Men today, young and old, are in desperate need of real, true friendship. As boys, we had friends, but only talk about our common interests, how to blow things up and if we get super deep, the girls we like. Men need to communicate how they’re really doing in life with other men. Why? Because we need to know that we’re not the only ones that are struggling in life (and we all are in some area…).
I just returned from a great camping trip that I’m lucky is an annual requirement for my job. I gather together with men from around the Northwest that are in the same line of work that I’m in and are in the same season of life (late 20’s to mid-30’s, & mostly have children). We get real with each other about our jobs, our marriages, being a father, and how we’re doing taking care of the ones we love the most. Here’s some pictures of our camp (I got to do the cooking!):
I’ve heard some recent stories about some men who never communicated to anybody about losing their job recently – even to some of his best friends.
Why do you think it’s so hard for men to connect and communicate with other men?
My Grandpa was the first person (that I can remember) to give me a taste of true responsibility. My mother was horrified, and my father was proud when my grandpa gave me that first taste of responsibility. At 8 years old and dressed as a ninja, my grandfather handed me responsibility embodied – a single shot, .22 caliber, lever action rifle. Responsibility.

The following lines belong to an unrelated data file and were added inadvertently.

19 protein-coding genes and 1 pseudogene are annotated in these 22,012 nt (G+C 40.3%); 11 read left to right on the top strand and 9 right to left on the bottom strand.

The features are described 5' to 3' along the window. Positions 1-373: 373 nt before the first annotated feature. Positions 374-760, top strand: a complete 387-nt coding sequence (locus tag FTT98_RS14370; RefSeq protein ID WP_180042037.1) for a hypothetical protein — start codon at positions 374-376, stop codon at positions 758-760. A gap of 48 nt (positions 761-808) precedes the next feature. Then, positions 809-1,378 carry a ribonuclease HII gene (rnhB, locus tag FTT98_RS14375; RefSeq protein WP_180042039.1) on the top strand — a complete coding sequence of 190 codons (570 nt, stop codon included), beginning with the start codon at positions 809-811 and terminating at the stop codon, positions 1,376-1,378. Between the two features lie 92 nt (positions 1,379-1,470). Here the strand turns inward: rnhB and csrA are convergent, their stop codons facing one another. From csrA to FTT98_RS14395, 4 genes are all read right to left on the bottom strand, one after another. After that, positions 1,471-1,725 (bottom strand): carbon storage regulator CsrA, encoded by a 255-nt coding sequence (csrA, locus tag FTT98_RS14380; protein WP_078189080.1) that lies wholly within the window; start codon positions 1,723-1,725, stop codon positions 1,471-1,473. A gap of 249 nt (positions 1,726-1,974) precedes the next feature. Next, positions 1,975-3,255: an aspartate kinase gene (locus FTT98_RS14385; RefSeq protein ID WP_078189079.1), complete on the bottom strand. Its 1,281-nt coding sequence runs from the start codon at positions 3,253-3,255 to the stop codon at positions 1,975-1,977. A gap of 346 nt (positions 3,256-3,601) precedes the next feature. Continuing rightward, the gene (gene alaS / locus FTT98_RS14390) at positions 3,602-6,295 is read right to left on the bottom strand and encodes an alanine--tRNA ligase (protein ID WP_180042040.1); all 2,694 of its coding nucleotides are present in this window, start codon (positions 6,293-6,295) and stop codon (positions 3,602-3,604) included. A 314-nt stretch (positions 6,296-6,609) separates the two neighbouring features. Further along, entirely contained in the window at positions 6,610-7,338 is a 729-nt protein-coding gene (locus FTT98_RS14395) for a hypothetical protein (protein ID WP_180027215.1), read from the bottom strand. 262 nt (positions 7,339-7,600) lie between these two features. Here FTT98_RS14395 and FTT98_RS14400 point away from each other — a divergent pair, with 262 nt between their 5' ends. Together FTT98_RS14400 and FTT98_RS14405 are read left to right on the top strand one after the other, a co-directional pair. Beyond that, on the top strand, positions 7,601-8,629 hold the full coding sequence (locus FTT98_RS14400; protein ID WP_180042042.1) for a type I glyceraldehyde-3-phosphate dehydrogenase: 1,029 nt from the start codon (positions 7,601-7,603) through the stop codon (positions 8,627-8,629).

My father took me out to shoot it a few weeks later, and taught me how to be responsible with a gun and the lives of the people around me.
I still own that rifle today, and look forward to giving it to my son Howard when he is ready for real responsibility. That time won’t come when he has proven that he’s ready, nor when his mother thinks he’s ready. He’ll be ready when I chose to give him responsibility. As men, we need responsibility and to know we’re trusted with it.
When were you first given true responsibility?
- Try everything at least once (my dad encouraged me to at least try everything – every sport, music, etc.).
- Invite your son / daughter to help you. Even though they might not know what you’re doing, they love to learn, and at least feel like they’re helping (I did).
- Enjoy life.
- Love your kids.
- Discipline isn’t a bad thing, it’s necessary.
I’m thankful for my father, and my Father. I’ve learned so much from them both.
What did you learn from your dad?
This blog is dedicated to my personal thoughts, experiences and observations about transitioning from boyhood to manhood.
Thanks to my good, good friend Bobby for the picture that will headline this blog. Bobby is a true man that has inspired me in many areas of my life.
I hope to pique your interest, spark some thoughts, and entertain through my own mistakes. Join in on the conversation. Let’s help the next generation of male adults become true men.